I’ve been having problems with the heat in my apartment. Heat is included in my lease and this winter, the heat has gone off for four and five days in a row.
The landlord and the management company do not respond. What can we do?
Everyone needs heat, especially when extreme cold weather hits. The law in most jurisdictions demands that such basic needs be met.
In New Hampshire, the law states: “No landlord shall willfully cause, directly or indirectly, the interruption or termination of any utility service being supplied to the tenant including, but not limited to ... heat ..., whether or not the utility service is under the control of the landlord.” That’s RSA 540-A:3, I.
So, in a case in which there was no heat in a tenant’s master bedroom from March 23, 2011, until April 14 after city inspectors in Rochester got involved and a case was filed, a court ordered $18,000 in damages. The award was based on the landlord’s willful, intentional failure to repair heating units after notice.
That case bounced up to the N.H. Supreme Court, which upheld the basic order, but sent it back down to the trial court for recalculation of the $1,000 per day violations because the order may have erroneously included some days before the initial lower court had issued an order to get the heat fixed.
The bottom line in Randall v. Abounaja, decided Jan. 11, 2013, in the N.H. Supreme Court is that landlords who ignore calls from tenants and a municipal inspection department face daily penalties for failing to provide heat.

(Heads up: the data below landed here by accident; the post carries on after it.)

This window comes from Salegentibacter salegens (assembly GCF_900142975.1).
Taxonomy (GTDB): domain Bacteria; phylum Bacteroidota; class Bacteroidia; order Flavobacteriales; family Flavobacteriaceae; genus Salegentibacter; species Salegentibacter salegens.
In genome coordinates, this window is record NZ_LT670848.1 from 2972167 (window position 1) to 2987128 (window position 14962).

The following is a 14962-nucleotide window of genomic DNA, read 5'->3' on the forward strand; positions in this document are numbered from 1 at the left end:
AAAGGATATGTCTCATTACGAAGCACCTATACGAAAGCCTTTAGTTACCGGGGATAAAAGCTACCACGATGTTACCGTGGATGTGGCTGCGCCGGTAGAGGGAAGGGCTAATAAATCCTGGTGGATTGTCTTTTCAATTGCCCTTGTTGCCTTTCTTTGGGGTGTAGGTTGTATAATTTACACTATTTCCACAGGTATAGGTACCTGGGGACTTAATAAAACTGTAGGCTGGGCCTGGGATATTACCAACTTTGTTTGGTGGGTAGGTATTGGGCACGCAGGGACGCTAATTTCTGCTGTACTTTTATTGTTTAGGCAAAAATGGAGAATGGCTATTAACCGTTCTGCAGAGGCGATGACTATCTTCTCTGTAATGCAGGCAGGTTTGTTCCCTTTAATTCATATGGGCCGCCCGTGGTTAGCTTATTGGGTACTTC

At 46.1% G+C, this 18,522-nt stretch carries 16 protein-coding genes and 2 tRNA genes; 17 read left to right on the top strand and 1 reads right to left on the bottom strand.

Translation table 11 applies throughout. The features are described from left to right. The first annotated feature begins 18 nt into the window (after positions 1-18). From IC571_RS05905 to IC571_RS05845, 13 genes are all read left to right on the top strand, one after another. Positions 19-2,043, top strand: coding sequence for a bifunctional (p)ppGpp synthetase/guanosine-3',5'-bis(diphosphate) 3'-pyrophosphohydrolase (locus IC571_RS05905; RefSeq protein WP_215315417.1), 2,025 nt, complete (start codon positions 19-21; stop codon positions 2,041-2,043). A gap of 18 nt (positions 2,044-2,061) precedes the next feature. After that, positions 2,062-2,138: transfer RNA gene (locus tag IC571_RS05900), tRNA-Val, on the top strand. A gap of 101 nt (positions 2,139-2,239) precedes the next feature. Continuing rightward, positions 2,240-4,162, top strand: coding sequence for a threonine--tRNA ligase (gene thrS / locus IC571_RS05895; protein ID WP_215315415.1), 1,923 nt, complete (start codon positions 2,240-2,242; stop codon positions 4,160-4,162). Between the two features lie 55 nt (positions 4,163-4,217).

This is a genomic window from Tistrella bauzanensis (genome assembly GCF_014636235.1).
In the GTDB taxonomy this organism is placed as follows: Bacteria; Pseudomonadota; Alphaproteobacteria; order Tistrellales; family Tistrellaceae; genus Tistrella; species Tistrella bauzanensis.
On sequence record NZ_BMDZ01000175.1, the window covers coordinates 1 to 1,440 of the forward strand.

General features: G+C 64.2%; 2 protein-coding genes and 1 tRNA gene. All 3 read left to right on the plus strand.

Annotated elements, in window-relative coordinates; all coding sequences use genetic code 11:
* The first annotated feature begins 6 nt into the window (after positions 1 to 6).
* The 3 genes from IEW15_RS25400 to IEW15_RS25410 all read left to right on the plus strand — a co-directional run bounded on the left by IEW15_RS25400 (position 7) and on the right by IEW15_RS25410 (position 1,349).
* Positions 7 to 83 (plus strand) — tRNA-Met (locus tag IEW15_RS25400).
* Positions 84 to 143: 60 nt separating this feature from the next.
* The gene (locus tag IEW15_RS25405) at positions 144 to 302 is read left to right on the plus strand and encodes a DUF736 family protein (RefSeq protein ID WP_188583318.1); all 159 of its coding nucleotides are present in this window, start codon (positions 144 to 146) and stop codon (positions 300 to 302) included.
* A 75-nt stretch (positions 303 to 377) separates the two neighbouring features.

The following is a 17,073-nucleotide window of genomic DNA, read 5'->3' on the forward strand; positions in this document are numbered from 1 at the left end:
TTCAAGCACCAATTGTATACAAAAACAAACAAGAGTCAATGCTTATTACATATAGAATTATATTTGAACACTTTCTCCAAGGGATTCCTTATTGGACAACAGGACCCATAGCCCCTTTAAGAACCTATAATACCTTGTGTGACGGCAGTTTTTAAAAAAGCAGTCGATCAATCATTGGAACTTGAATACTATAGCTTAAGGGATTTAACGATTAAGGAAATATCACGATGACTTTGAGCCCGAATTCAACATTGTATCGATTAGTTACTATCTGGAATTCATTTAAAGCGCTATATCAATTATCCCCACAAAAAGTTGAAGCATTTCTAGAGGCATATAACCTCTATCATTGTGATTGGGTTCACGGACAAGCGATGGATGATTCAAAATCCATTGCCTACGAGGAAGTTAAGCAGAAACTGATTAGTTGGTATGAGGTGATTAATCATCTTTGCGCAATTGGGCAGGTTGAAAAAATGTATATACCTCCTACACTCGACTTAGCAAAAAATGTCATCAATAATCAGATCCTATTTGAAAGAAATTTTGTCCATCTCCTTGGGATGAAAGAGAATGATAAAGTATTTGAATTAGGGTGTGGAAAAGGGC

Objections have been filed in my bankruptcy case, claiming that I left out some things including a bank account in my bankruptcy petition.
I forgot things while I was filling out the petition and the problem is that I have ADHD. Isn’t my health condition justification for forgetting things?
Attention disorders provide no legal defense for incorrect bankruptcy paperwork, which is filed in federal court. Don’t write to me telling me this answer is insensitive, there’s an actual case on this.
In the case, the person filed a bankruptcy petition, failing to disclose various bank accounts including one opened in their father’s name not long before the bankruptcy filing. Brought to the debtor’s attention, the argument was that the omissions directly resulted from the medical condition of ADHD and were not an intentional concealment of assets.
The court acknowledged that the person may suffer from ADHD, but held that it was not convinced that the condition prevented his ability to understand when signing the petition under penalties of perjury.
In re: McCarthy, decided Aug. 27, 2012, in the U.S. Bankruptcy Court for the District of Massachusetts, denied the debtor a discharge, leaving the filer with a debt of more than half a million dollars that would have been discharged had the case been filed correctly.
Andrew Myers of Derry has law offices in Derry and North Andover. He is a member of the American Association for Justice and the New Hampshire Trial Lawyers Association. Send questions to firstname.lastname@example.org.